Mali: Keeping The Southern Scum Out Of The North


March 26, 2013: Al Qaeda is making public appeals via the Internet for supporters to come to Mali and help. That’s pretty desperate but not the first time al Qaeda has put out such a call. Six years ago a similar debacle in Iraq caused a similar panic. Then, as now, al Qaeda can survive in some form. In Iraq al Qaeda continued as a subsidiary of the Iraqi Sunni Arab groups that are trying to terrorize their way back into power. In Mali there are still a lot of northerners (mainly Tuareg tribesmen) willing to risk all (they don’t much to begin with) for the sake of a radical cause. All al Qaeda needs is some foreign volunteers for the really nasty jobs (like suicide bomber) and continued dissatisfaction by some locals. Al Qaeda also needs help in moving the weapons, ammo, and other equipment (hidden in the northern mountains) that the French and Chadian troops have not found yet. Those mountains near the Algerian border have been AQIM (al Qaeda's North African wing that contains mainly Arab and non-African Islamic radicals) central for over a decade. AQIM developed relationships with the local Tuareg (jobs and cash gifts in return for cooperation and silence) that can still be exploited. The French are aware of this and are trying to get the UN to establish a competent (meaning some Western special operations troops) peacekeeper force to keep an eye on AQIM efforts to rebuild in the northern Adrar des Ifoghas Mountains.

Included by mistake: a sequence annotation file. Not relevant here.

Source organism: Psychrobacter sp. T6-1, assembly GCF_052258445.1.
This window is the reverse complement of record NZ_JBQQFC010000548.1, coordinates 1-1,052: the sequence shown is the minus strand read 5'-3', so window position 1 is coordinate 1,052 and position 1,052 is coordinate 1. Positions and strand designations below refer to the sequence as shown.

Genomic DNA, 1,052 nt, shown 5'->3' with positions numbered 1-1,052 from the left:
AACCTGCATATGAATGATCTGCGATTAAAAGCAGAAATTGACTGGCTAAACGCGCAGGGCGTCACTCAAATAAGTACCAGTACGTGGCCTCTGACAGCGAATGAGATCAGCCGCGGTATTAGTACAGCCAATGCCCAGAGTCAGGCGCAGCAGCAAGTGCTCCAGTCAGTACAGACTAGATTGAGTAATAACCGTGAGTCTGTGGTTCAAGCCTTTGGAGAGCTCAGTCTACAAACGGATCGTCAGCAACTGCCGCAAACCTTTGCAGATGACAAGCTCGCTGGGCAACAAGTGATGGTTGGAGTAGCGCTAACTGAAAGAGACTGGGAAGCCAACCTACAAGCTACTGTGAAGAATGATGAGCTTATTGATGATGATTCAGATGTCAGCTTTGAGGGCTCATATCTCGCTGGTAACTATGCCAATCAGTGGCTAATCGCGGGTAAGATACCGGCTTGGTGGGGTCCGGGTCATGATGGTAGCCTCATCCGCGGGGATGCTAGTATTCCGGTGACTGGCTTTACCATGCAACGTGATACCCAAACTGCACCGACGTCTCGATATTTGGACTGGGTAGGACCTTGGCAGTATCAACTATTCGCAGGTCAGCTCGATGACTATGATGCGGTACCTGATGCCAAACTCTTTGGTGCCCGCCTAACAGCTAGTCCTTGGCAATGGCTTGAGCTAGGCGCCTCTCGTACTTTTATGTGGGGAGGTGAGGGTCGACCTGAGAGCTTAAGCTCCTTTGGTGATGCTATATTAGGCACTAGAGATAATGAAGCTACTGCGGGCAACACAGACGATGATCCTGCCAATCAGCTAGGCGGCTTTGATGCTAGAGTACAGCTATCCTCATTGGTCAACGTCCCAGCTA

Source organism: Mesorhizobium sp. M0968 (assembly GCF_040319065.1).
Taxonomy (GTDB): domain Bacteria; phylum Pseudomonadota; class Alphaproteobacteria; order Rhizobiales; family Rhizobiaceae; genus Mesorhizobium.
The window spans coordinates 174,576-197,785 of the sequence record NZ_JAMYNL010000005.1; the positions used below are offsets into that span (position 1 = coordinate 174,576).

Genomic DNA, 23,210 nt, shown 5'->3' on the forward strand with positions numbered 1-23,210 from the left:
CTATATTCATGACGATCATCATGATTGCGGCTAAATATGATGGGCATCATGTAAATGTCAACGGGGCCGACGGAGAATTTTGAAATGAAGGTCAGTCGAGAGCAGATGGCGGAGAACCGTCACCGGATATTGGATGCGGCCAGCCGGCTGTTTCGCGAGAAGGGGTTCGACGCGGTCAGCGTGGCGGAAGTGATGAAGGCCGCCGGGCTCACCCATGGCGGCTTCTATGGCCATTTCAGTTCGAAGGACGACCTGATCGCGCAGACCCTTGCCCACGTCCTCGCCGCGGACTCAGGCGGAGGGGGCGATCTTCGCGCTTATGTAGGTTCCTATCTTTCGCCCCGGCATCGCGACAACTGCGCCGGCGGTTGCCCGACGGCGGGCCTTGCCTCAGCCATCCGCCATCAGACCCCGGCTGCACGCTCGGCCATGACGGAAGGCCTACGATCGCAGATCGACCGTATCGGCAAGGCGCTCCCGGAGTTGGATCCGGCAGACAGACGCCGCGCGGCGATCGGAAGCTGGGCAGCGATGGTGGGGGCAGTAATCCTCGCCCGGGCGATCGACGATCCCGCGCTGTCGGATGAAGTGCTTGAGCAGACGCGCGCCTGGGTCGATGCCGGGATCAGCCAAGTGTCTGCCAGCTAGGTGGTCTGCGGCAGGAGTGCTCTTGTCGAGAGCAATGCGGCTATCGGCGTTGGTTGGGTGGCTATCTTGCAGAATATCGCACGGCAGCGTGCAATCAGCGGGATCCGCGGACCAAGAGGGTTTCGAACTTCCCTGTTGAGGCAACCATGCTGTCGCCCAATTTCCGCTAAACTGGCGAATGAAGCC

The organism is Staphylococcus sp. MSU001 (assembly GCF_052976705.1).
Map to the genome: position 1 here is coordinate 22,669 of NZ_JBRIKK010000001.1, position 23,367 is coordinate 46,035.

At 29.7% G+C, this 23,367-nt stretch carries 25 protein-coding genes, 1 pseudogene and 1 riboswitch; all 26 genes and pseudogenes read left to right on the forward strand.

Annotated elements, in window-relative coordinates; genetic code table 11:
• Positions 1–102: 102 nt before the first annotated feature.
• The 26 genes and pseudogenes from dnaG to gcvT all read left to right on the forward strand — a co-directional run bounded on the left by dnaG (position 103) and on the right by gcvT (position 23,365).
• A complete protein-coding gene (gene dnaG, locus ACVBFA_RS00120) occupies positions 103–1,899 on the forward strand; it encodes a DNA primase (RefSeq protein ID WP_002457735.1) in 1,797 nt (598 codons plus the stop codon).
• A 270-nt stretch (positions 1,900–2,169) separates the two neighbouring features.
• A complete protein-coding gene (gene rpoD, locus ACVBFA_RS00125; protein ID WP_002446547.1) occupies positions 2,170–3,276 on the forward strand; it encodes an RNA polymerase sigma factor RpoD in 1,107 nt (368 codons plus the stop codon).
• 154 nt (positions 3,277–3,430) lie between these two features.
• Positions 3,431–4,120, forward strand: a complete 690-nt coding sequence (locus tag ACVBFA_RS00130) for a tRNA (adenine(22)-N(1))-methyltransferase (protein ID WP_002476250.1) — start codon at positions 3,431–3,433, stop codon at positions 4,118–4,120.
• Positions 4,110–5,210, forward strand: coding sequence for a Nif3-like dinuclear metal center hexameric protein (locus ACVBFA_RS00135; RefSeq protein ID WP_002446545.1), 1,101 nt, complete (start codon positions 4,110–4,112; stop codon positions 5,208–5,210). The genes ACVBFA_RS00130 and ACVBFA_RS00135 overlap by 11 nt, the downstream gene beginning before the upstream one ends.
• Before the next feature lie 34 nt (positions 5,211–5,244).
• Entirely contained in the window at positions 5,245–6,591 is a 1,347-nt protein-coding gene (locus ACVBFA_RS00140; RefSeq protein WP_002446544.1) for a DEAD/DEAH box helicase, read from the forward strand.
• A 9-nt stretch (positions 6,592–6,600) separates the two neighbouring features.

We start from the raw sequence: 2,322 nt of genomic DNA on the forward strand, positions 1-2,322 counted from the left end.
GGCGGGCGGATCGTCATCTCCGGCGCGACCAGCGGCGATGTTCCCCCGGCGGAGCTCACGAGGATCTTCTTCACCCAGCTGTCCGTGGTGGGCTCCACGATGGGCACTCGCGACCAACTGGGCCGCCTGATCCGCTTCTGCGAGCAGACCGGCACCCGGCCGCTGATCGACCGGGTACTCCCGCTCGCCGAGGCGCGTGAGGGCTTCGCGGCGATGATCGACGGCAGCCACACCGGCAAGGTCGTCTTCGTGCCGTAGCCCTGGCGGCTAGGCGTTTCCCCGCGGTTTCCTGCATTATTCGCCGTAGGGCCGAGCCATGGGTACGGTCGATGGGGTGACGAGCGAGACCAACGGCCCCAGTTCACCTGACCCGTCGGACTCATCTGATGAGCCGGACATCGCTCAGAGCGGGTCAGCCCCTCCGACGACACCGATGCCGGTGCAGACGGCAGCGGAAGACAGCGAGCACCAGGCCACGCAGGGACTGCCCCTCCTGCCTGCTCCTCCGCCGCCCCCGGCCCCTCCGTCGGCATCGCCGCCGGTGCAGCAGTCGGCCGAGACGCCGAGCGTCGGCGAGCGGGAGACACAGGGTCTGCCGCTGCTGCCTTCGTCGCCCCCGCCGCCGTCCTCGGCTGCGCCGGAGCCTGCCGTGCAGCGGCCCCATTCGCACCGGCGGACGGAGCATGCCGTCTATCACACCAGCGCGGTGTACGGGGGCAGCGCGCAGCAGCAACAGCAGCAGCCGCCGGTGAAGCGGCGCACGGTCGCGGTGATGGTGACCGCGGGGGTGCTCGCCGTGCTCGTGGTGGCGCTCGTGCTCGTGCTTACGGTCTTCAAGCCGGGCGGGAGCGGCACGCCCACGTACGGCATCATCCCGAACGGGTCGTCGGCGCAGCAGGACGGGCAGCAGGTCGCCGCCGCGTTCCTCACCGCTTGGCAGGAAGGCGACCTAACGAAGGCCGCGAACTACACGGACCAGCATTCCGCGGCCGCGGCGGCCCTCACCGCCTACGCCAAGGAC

Two thousand (out of 4,000) French and 2,000 (out of 2,400) Chadian troops have done most of the fighting in the north since January. In that time five French and 30 Chadian troops have been killed, along with several hundred Islamic terrorists. An exact count of the enemy dead is impossible because air strikes killed many of them and no survivors were captured who could provide information on how many people were around when the bombs hit.

An even more difficult problem remains in southern Mali: corruption and army leaders who refuse to obey the elected politicians. In both cases corruption and mismanagement are the main cause of the widespread anger. The immediate cause of the army rebellion a year ago was corrupt politicians (and senior military officers) who looted the defense budget and left the troops fighting Tuareg rebels and Islamic terrorists in the north without weapons, ammo, and needed equipment. The troops are still steamed over that and the southern politicians have not cleaned up their act.